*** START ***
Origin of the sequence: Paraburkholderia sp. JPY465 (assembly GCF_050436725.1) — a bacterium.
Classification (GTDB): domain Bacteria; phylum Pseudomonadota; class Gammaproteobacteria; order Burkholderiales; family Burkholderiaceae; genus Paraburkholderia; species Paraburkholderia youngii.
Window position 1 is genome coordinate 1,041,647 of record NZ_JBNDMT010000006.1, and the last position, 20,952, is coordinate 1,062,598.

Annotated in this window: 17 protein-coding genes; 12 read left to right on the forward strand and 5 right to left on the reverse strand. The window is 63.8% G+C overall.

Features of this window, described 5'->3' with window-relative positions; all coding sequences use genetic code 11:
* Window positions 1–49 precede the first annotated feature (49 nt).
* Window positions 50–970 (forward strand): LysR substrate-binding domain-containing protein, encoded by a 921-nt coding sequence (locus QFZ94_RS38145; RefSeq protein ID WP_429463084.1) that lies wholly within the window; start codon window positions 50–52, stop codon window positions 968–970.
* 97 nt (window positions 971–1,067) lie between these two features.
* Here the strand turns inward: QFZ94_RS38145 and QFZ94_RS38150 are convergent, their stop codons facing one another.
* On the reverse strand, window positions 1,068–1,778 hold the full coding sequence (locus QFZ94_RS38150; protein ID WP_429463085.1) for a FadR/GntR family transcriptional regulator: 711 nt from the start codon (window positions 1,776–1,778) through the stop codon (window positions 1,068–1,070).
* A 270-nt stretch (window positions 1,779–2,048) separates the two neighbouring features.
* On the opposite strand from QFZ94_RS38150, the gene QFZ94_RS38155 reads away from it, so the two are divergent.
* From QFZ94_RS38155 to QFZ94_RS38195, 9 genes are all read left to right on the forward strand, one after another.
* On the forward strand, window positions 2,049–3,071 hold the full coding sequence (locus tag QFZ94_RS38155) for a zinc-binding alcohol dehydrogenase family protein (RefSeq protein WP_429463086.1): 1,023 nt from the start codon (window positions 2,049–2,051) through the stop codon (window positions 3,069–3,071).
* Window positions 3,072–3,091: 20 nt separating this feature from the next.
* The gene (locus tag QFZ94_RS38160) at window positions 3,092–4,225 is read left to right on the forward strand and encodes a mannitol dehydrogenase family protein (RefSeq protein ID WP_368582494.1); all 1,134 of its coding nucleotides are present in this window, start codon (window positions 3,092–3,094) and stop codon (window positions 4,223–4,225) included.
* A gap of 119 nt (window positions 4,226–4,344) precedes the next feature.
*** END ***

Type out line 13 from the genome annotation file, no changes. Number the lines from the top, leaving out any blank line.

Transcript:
* From QFZ94_RS38155 to QFZ94_RS38195, 9 genes are all read left to right on the forward strand, one after another.